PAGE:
As this period of cooler temperatures abated, however, the graph of the world’s average annual temperatures regained its upward momentum. This was due, in part, to the fact that while smog could float in the lower atmosphere for several weeks, carbon dioxide could persist for centuries.
Mercury peaks of the 1980s
Throughout the 1980s, global average temperatures continued to break records. The data was alarming, with the decade seeing fears grow and arguably the first real organisation societal push for serious change.
In 1987, the Montreal Protocol was established. An international treaty designed to protect the ozone layer by phasing out the numerous substances responsible for ozone depletion, it was agreed on 16th September, and entered into force on 1st January 1989. Due to its widespread implementation, the Montreal Protocol was hailed as the most positive example of international co-operation up until this point, with United Nations Secretary General Kofi Annan saying it represented “perhaps the single most successful international agreement to date”.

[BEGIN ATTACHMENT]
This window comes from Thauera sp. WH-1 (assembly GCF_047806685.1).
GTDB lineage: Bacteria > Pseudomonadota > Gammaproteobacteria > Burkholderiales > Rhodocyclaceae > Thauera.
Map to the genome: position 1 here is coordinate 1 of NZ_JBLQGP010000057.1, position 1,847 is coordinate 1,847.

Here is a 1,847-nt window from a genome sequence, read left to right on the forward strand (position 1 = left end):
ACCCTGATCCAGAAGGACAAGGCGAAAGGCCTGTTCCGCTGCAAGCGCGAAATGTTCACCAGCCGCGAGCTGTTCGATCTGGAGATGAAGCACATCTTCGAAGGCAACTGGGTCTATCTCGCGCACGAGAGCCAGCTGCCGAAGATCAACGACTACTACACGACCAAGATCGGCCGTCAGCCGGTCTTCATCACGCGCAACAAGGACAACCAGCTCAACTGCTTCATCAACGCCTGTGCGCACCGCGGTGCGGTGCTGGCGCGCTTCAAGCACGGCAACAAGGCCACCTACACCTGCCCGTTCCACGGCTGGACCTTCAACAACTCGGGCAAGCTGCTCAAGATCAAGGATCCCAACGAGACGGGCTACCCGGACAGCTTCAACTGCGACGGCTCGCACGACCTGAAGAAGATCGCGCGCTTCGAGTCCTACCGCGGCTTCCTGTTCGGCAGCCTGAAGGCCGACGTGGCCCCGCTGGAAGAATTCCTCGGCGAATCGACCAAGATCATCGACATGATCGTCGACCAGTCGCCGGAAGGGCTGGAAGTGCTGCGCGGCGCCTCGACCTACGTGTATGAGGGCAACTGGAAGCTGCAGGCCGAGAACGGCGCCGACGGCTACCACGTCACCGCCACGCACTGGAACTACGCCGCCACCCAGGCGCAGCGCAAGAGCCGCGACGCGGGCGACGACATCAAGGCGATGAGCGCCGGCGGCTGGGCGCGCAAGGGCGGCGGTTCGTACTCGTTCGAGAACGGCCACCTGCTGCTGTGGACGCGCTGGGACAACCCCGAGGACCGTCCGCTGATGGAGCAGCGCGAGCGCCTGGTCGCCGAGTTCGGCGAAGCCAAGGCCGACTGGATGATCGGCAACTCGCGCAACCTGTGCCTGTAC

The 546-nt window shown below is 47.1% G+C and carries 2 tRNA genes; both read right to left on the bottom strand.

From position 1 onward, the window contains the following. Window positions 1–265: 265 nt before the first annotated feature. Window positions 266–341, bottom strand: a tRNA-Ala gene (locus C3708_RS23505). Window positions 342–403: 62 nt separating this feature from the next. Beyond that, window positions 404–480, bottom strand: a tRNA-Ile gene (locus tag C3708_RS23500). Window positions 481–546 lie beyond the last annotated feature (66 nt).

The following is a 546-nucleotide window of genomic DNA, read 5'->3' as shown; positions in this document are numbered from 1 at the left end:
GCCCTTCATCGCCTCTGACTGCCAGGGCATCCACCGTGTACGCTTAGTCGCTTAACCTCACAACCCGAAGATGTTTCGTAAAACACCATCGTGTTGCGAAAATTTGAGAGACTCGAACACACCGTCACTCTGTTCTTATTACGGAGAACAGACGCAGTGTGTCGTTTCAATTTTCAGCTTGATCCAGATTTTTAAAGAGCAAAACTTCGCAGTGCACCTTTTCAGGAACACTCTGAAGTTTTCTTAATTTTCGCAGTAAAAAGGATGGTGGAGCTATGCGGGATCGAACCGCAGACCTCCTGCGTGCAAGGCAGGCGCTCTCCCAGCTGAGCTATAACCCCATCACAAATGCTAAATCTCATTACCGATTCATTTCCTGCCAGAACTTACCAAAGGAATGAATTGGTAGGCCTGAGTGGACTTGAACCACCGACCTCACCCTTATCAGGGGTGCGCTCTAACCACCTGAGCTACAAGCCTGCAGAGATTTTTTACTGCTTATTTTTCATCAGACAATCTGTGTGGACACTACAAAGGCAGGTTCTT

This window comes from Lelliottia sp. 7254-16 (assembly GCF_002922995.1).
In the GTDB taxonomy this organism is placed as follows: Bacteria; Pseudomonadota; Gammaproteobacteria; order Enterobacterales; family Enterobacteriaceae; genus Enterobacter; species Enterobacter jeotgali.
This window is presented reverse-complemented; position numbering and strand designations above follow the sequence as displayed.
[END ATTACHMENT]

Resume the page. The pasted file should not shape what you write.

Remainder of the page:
Nonetheless, 1988 was confirmed as the hottest year on record, and the impact on weather conditions gave rise to catastrophic fires and droughts across the planet. With the Montreal Protocol raising global awareness the previous year, seeing these effects first-hand urged people to sit up and take notice of the changes going on around them, and a movement was born.
The following year, the Intergovernmental Panel on Climate Change (IPCC) was formed by the United Nations; its remit was to provide the scientific data to gauge the political and economic impacts of the rising climate. The IPCC’s first actions were to warn of heatwaves, hurricanes and wildfires fuelled by rising sea temperatures – around this time, terms such as ‘El Nino’ entered the common vernacular and the view that massive changes to the way we live our lives were essential to life on the planet.